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Eight Ways to Stay Healthy at College

As colleges and universities prepare to open the year with continuing warnings about the H1N1 virus, or swine flu, this promises to be a challenging year for student health centers.

But Dr. Jane Horton, director of student health and counseling at Washington and Lee University, says that the keys for students to stay healthy are not really different despite the swine flu’s presence.

Here are eight measures that Horton thinks students and families should consider as they prepare for the opening of classes.

  1. Have a physical exam before starting college. Washington and Lee requires all students to have a physical, and Dr. Horton believes it’s an important part of preparing for college. “For an 18-year-old going off to school, this may be the first time that they’ve had an opportunity to sit down with a physician one-on-one and talk about things like sexual health, tobacco use and alcohol use without a parent present, and with a clinician who can give them advice about those things.”
  2. Talk to your doctor about recommended immunizations for adolescents and young adults and make sure all of your vaccinations are up to date. Make plans to get a flu shot in the fall. Dr. Horton cautions that this will be the year when student health centers will be doing more outreach than ever to see that students get vaccinated against the flu – both the normal seasonal shot and the H1N1 vaccine when it becomes available. “We expect the H1N1 to be a two-shot regimen. That means we’ll want to try to get as many students possible to have all three flu shots,” she said. “It’s going to be a logistical challenge.”
  3. Have a parents-student conversation about expectations regarding alcohol, other drugs and sexual activity. “These are discussions that may be difficult for parents to initiate,” Horton said. “But it’s so important to have clear, honest conversations about expectations. Parents need to be aware that things are going to change and need to keep the avenues of communications open.”
  4. Check your health insurance. Families need to be aware, says Horton, of what kind of coverage the student will have on campus, including whether or not the prescription drug plan will be honored at pharmacies in the area.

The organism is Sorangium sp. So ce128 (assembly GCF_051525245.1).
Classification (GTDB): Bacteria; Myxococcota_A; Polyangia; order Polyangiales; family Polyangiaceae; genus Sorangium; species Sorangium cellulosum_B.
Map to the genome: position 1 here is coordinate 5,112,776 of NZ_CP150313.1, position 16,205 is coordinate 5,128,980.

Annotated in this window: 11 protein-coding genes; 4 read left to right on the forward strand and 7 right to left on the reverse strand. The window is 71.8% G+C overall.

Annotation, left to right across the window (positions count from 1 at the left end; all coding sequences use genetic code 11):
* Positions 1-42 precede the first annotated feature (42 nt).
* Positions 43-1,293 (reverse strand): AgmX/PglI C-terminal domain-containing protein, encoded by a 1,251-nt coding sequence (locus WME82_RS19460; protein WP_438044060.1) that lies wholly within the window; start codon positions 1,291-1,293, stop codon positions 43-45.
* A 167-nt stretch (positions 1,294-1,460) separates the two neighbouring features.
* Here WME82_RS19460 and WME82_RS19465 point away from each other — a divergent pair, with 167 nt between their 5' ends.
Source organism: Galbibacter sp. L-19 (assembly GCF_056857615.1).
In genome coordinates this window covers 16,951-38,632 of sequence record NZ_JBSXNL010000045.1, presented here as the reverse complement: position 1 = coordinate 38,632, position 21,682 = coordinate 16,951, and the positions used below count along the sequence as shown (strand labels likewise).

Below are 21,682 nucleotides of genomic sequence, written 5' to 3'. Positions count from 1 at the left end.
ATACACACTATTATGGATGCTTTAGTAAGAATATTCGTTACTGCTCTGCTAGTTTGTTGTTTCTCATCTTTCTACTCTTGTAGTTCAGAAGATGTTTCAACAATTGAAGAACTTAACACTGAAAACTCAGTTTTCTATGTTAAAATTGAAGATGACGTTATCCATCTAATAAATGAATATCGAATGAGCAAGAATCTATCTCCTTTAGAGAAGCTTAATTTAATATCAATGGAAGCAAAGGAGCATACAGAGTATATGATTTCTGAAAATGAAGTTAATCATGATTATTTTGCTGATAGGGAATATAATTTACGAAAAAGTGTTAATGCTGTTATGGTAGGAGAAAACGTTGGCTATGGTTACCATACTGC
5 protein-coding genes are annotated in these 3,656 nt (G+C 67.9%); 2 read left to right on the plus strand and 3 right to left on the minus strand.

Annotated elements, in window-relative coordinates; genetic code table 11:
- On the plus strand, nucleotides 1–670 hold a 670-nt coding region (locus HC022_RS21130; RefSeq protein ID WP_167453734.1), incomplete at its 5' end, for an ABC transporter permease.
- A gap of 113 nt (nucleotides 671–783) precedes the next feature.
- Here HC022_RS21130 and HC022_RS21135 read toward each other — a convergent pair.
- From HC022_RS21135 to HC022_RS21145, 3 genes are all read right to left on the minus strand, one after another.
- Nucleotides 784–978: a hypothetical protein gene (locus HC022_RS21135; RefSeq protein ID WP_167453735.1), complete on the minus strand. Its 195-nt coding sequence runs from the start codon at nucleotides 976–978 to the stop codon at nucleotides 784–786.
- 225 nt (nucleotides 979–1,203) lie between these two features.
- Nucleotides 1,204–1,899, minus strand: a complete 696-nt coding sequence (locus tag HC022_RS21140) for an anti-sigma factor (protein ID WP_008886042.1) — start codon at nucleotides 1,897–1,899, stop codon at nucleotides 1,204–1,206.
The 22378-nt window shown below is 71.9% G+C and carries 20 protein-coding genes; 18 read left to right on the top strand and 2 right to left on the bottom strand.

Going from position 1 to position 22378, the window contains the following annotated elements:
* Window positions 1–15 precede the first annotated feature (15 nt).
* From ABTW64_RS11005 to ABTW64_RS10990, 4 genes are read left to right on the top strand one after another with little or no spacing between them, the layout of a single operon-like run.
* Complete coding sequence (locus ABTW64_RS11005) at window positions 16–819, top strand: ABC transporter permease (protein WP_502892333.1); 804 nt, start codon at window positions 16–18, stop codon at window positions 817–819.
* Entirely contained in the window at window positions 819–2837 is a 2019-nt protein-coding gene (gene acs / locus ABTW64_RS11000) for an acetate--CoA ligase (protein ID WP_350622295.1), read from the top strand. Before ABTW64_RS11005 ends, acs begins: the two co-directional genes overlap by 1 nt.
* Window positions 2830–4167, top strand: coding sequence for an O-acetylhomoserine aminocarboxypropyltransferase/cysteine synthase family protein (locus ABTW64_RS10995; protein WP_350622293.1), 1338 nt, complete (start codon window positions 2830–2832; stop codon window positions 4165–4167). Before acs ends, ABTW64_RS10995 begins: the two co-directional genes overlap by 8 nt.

5. Bring a first aid kit with common, over-the-counter medications. “Students need to know how to self-treat a cold because many have never really managed that on their own before,” Dr. Horton said. “They need to know whether or not to go see a doctor, something that their parents have usually handled for them.”
  6. Do what your mom always told you. Wash your hands, cover your cough, dispose of used tissues – “All of those common-sense pieces of advice can make a big difference, especially for students who find themselves living with a whole lot of other people in residence halls for the first time,” Dr. Horton said.
  7. Watch your diet. Unhealthy eating habits are easy to pick up when no one is there to make sure you eat your veggies. “Don’t forget to eat breakfast to give your brain fuel for those morning classes,” she said. “Regular exercise is also important for good health and weight management. Students should try to get at least 30 minutes of exercise four to five days a week.”
  8. Get plenty of sleep. “For some reason, students get to college and their clock seems to shift, and they stay up too late, and they still have 8 o’clock classes,” said Horton. “They stay up talking to friends in the hall, and they don’t start their work until 11 or 12, and they’re up half the night doing their homework. Sleep deprivation among students is a very unhealthy habit.”

As Horton observes, students hate being sick at college, and the swine flu is going to make staying healthy a challenge. “We know that this new flu is very transmissible and that younger people are being affected at higher rates than we typically see in a normal flu season,” she said. “It’s not that it’s any more severe, but even standard flu can put a student out of commission for a week, and that’s one week’s worth of classes in a 12-week term.” That’s why Horton is emphasizing the importance of getting those flu shots when they’re available.